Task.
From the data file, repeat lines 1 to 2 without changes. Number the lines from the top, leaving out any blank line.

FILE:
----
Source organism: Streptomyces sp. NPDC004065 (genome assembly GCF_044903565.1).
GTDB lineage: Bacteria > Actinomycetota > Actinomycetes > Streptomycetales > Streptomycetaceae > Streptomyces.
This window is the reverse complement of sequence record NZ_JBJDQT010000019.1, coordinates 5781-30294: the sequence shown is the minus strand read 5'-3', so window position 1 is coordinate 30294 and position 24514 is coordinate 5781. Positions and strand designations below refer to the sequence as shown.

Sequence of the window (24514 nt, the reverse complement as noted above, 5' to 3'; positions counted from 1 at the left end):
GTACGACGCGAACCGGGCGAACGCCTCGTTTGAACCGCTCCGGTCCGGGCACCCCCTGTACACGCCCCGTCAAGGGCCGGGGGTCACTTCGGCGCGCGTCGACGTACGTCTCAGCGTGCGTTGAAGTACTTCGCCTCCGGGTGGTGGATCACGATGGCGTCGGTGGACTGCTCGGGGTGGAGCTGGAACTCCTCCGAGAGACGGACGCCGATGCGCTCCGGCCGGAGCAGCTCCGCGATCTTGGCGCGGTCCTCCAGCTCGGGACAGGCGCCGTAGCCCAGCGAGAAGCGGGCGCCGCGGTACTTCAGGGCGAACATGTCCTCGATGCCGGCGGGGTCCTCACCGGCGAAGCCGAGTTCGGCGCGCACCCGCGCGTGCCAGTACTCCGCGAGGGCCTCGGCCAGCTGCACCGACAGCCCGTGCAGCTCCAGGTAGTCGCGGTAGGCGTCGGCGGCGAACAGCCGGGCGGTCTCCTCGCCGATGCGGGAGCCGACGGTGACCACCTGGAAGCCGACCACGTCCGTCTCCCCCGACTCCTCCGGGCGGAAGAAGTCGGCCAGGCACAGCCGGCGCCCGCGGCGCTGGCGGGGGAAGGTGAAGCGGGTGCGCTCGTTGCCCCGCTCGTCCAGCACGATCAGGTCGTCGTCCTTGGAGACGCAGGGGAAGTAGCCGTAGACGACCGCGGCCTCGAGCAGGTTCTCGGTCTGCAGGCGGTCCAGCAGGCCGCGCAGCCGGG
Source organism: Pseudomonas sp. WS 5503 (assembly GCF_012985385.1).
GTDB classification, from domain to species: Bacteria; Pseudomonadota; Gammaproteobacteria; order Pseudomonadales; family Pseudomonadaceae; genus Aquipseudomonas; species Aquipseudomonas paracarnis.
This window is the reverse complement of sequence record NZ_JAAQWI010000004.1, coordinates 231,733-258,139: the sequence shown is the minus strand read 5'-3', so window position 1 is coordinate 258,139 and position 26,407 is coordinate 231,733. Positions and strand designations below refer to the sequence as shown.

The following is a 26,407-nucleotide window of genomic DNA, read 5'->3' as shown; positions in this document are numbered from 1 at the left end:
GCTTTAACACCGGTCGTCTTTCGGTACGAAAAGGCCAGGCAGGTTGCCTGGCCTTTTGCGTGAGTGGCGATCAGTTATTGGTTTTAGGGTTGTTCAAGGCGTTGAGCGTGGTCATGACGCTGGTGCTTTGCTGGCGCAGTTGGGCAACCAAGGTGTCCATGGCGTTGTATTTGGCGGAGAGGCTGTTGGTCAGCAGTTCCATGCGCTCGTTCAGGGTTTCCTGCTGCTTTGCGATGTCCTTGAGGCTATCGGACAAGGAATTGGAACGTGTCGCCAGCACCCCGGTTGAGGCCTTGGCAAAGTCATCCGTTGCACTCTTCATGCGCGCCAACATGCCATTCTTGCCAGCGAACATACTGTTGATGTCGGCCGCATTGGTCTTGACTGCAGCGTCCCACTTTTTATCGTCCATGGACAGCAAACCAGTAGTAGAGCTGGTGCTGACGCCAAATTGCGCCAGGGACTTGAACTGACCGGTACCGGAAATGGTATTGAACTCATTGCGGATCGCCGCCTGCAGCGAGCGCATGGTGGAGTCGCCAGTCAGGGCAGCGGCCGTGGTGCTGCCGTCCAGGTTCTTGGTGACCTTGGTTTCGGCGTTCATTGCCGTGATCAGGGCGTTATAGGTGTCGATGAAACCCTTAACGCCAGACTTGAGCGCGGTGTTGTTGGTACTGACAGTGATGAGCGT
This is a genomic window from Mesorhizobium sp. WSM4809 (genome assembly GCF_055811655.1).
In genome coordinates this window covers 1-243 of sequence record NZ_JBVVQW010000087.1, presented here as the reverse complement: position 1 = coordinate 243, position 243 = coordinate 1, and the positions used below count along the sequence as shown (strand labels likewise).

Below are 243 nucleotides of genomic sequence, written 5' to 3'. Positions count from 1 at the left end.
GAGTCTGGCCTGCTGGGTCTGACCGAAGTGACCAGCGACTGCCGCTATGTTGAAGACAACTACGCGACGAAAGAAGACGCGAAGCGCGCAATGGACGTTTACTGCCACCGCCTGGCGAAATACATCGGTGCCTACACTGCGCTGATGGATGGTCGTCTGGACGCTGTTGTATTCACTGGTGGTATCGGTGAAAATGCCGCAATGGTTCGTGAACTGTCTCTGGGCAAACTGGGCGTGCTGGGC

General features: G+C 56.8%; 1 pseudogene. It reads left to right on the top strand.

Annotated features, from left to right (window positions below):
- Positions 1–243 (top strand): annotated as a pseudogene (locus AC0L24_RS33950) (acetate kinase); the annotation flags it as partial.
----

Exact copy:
Source organism: Streptomyces sp. NPDC004065 (genome assembly GCF_044903565.1).
GTDB lineage: Bacteria > Actinomycetota > Actinomycetes > Streptomycetales > Streptomycetaceae > Streptomyces.